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Microb Ecol. 2011 Feb;61(2):386-98. doi: 10.1007/s00248-010-9757-8. Epub 2010 Oct 21.

Responses of salt marsh plant rhizosphere diazotroph assemblages to changes in marsh elevation, edaphic conditions and plant host species.

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Department of Biological Sciences, University of South Carolina, Columbia, SC 29208, USA.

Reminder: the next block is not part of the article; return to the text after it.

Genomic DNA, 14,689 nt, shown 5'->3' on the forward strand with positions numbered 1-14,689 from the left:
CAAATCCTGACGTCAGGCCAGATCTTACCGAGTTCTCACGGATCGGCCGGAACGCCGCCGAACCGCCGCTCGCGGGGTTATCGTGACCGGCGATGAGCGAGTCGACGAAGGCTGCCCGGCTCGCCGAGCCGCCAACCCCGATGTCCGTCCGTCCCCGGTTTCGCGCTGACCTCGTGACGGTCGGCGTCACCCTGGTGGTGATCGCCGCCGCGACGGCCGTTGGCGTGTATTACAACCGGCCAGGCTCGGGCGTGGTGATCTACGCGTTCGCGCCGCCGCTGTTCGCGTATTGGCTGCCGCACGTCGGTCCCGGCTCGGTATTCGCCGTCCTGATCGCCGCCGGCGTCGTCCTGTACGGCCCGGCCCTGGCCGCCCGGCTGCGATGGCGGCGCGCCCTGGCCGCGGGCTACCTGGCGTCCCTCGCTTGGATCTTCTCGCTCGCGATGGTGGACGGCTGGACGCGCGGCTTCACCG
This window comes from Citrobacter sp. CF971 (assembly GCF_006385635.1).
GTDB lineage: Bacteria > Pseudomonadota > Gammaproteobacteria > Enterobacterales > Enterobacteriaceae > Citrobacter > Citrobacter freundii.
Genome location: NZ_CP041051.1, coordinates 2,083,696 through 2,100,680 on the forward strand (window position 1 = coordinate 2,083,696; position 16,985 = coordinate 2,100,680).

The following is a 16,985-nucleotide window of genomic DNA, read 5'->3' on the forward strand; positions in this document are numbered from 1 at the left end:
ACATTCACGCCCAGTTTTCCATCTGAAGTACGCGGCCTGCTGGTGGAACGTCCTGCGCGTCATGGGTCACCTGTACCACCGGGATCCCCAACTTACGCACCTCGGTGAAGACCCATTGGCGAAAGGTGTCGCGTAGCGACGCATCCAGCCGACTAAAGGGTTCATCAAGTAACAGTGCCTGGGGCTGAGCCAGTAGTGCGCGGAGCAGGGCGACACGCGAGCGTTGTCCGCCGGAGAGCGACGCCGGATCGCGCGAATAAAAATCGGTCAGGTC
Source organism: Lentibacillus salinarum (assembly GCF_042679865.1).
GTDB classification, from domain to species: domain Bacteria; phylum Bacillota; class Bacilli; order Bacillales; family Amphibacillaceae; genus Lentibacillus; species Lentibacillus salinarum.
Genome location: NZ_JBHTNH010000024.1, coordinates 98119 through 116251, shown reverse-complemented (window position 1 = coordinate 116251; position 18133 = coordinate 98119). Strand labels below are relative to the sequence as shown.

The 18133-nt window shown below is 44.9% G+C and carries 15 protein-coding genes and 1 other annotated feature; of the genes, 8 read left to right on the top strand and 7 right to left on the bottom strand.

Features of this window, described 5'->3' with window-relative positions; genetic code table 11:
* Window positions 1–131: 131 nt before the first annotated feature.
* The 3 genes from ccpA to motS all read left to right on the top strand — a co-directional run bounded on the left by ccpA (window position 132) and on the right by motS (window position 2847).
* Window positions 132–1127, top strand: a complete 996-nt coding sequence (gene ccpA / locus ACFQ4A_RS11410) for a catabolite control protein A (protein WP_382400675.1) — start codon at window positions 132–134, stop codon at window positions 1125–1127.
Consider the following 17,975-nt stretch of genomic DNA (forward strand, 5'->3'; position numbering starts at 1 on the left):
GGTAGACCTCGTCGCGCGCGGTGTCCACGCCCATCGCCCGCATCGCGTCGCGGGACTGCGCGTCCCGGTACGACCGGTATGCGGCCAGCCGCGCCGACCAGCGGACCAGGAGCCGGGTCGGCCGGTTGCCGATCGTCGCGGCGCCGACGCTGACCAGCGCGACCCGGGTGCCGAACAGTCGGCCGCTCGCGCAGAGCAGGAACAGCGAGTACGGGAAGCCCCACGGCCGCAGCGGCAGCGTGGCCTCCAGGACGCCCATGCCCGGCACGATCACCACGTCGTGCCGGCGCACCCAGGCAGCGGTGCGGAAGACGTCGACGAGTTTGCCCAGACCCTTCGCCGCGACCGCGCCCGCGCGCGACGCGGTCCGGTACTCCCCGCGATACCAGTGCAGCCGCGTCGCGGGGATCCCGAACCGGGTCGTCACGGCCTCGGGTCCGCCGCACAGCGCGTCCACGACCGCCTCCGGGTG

An important source of new nitrogen in salt marsh ecosystems is microbial diazotrophy (nitrogen fixation). The diazotroph assemblages associated with the rhizospheres (sediment directly affected by the roots) of salt marsh plants are highly diverse, somewhat stable, and consist mainly of novel organisms. In Crab Haul Creek Basin, North Inlet, SC, the distribution of plant types into discrete zones is dictated by relatively minor differences in marsh elevation and it was hypothesized that the biotic and abiotic properties of the plant zones would also dictate the composition of the rhizosphere diazotroph assemblages. Over a period of 1 year, rhizosphere sediments were collected from monotypic stands of the black needlerush, Juncus roemerianus, the common pickleweed, Salicornia virginica, the short and tall growth forms of the smooth cordgrass Spartina alterniflora, and a mixed zone of co-occurring S. virginica and short form, S. alterniflora. DNA was extracted, purified and nifH sequences PCR amplified for denaturing gradient gel electrophoresis (DGGE) analysis to determine the composition of the diazotroph assemblages. The diazotroph assemblages were strongly influenced by season, abiotic environmental parameters and plant host. Sediment chemistry and nitrogen fixation activity were also significantly influenced by seasonal changes. DGGE bands that significantly affected seasonal and zone specific clustering were identified and most of these sequences were from novel diazotrophs, unaffiliated with any previously described organisms. At least one third of the recovered nifH sequences were from a diverse assemblage of Chlorobia, and γ-, α-, β- and δ-Proteobacteria. Diazotrophs that occurred throughout the growing season and among all zones (frequently detected) were also mostly novel. These significant sequences indicated that diazotrophs driving the structure of the assemblages were diverse, versatile, and some were ubiquitous while others were seasonally responsive. Several ubiquitous sequences were closely related to sequences of actively N(2) fixing diazotrophs previously recovered from this system. These sequences from ubiquitous and versatile organisms likely indicate the diazotrophs in these rhizosphere assemblages that significantly contribute to ecosystem function.

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